Another week end arrives.   Why week ends should be harder to get through during lock down than week days are, I am not sure.   All I know is that I am always pleased to see Monday morning - especially so as next week I have several 'dates' booked on my calendar.   On Monday a man is coming to fit another handrail - one which, come Summer, will enable me to get to the dustbins; on Tuesday I have to go to the Doctors for tests and a taxi will come to take me; on Wednesday evening the mechanic will come to collect my car and on Thursday he will service it and return it to me (with the bill I presume).

Next Friday, if everything goes ahead as planned, my friends will move from Windermere to Grange.   At present they are busy packing and hopefully it will be all stations go.

Hopefully too by Monday the snow will have gone and dare we hope that we have seen the last of it for this winter?   For the first week it is pretty but then it becomes tiresome and then after another week just a real nuisance.   That is where we are at now.

If I have crocuses or snowdrops out in my garden then I am unaware of them.   I think in this Covid climate we are even more desperate than usual for Spring to arrive.   This morning The Times suggests that Covid is beginning to recede - let's hope this is true  

Now in the late afternoon the morning's weak sun disappeared quickly and in its place a uniformly grey sky and a strong wind.  The snow has not gone at all today and I am starting to worry that it will not have gone for my Doctor's appointment on Tuesday - I cannot go if there is any snow or ice underfoot.

Michael Palin in The Himalayas to look forward to tonight - wonderful programme.

Friday 12 February 2021


Some days go better than others I find, do  you?   Somehow today, with a perseverence, I have managed to achieve quite a lot in spite of having had a bad night's sleep last night and being tired today.    You could almost say I had been kept awake by a pain in my little finger - well my index finger actually.   I am slowly getting arthritis in my hands and at present it is affecting my index finger on my right hand.

But today I was determined, with the help of my very capable Carer, to get the 'things to do' pile reduced.   The first job was to get the New year sticker on to my Green Bin for garden refuse collection - not needed to be on until February 22nd but I don't want to forget where I have put it, so best on the bin.  My Carer had the bin wiped clean, the old sticker removed and new one on in no time.   And while she was out there she unlocked my car, started the engine (first twist) and left it running for a quarter of an hour to warm it up.   Then she came in and got my Flahavan's porridge - delicious - and my round of toast and marmalade and while I was eating it she did about a dozen other jobs.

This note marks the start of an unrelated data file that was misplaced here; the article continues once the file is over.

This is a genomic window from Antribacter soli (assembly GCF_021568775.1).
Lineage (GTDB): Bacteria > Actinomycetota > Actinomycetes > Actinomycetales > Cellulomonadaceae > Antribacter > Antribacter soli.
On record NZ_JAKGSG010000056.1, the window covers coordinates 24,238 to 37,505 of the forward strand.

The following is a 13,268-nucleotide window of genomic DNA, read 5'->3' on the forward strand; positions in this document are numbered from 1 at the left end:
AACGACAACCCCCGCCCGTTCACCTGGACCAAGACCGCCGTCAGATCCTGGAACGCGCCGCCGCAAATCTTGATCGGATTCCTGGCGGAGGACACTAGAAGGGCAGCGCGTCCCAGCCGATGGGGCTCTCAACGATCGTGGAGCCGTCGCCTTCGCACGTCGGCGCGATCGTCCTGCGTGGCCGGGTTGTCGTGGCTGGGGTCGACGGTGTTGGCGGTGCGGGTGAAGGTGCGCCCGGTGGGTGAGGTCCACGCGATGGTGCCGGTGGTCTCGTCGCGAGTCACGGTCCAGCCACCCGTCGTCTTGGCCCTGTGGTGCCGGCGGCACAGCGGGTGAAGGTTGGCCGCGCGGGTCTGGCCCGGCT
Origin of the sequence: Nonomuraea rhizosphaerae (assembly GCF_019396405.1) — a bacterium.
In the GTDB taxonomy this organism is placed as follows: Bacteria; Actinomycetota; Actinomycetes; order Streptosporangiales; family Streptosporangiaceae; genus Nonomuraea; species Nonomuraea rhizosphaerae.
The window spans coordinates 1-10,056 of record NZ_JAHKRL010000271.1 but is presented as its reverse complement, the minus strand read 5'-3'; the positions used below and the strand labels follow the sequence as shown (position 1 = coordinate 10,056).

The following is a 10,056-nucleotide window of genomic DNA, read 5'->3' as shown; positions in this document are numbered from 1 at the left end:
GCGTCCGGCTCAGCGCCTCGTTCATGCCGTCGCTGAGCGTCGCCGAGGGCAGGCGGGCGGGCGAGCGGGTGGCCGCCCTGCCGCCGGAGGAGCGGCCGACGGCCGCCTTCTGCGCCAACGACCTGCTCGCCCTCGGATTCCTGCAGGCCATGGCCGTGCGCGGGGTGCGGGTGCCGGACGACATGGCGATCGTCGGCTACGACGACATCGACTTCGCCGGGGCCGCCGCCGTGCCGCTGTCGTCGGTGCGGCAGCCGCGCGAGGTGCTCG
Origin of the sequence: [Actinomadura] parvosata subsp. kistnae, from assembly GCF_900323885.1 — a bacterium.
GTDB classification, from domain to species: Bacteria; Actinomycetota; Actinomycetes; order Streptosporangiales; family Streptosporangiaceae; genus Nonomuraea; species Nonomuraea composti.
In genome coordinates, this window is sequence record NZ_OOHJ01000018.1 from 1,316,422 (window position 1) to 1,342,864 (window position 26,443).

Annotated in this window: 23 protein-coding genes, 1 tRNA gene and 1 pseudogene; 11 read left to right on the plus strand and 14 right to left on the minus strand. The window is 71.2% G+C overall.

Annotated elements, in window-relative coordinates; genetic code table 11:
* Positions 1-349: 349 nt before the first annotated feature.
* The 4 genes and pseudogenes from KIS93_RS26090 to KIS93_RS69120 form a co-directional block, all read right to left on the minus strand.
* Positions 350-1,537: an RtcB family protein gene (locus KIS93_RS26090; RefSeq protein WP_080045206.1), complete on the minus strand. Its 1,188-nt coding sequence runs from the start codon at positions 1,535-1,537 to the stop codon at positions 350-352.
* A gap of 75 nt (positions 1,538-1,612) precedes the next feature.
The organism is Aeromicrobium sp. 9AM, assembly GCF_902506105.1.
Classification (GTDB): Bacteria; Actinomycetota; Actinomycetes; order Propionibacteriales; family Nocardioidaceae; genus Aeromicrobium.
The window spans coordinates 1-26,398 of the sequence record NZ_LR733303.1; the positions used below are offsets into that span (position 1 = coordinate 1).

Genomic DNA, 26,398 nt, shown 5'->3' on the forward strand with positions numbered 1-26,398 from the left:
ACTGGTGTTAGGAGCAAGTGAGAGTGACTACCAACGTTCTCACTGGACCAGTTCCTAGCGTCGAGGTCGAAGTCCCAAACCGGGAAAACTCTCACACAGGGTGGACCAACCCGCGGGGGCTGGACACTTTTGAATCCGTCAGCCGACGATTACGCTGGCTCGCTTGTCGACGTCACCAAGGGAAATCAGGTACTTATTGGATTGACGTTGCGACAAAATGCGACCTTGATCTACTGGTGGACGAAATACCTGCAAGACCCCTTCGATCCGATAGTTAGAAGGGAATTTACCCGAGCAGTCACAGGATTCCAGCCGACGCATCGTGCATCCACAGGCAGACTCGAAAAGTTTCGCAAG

She brought in my wallet from the car so that I could look when my MOT expired - I had my first one on this car last ye ar.  I couldn't find the MOT anywhere but luckily friends S and T called and later S looked it up on her computer and let me know the details.   Her computer skills are brilliantcompared with my feeble efforts.  It had expired last week so my next job was to book it in with a local garage for a service and MOT - that done for next Thursday and another job ticked off.   Closely followed by booking a taxi for Tuesday morning to take me to see the nurse at our Medical Centre for Blood Pressure and Heart checks.   By ten o'clock all these jobs were done and ticked off on my list - and I felt good.

One last job was to wait for the arrival of my new trolley with trays and brakes.   It has been on order for three weeks.   It arrived late this afternoon and I feel much safer using one with brakes.   Now my next list starts as on Monday I need to ring to ask them to collect my old trolley without brakes.   But isn't there something satisfying about ticking things off on a list?

My Carer brought me a lunch again today - Scotch egg with cole slaw, salad and a cheese slaw.   I cooked four new potatoes in the microwave for four minutes and then had a really delicious lunch.   How lucky I am to get such delicious meals.   Puds are usually either banana, orange or a dozen green grapes.   Some days I have half a dozen soft apricots and half a dozen brazil nuts.

This evening I watched the last episode of Rick Stein in France - a repeat but I have enjoyed it just as much second time around.   Then it was Monty Don's American Gardens for an hour ending up tonight in New Orleans - what beautiful gardens he showed us.   Altogether not a bad day with the satisfaction of a few jobs done. 

Thursday 11 February 2021

Girls will be girls!

 Reading Libby Purves in yesterday's Times gave me a lot of food for thought   and is on a subject nothing to do with any of my boring things over the past few weeks.   So here's to something completely different.

She is writing about co-education versus single sex schools.   Did you know that in this country for example only twelve percent of State schools remain single sex?

My schooling was 1937 to 1949.   I started out in a Lincolnshire village school - boys and girls.   We all knew and played with one another long before we started school.   In those days it was a small school with only two teachers.   One - Miss Smith  - had been a pupil teacher (common in those days).   The babies adored her and I am sure we all learned a lot with her help. 

The we 'went up' at seven into Miss Kirkbride's class and at this stage the boys left us and all went to the boys' school in the neighbouring village (the villages ran into each other so it wasn't far away).   Mr Laws was in charge here and we all viewed him wi th a mixture of respect and awe (and he certainly never had discipline problems).  At ten I won a Scholarship to Lincoln Girls' High School -a single sex school.   After that I never encountered the opposite sex at school boys, no male teachers.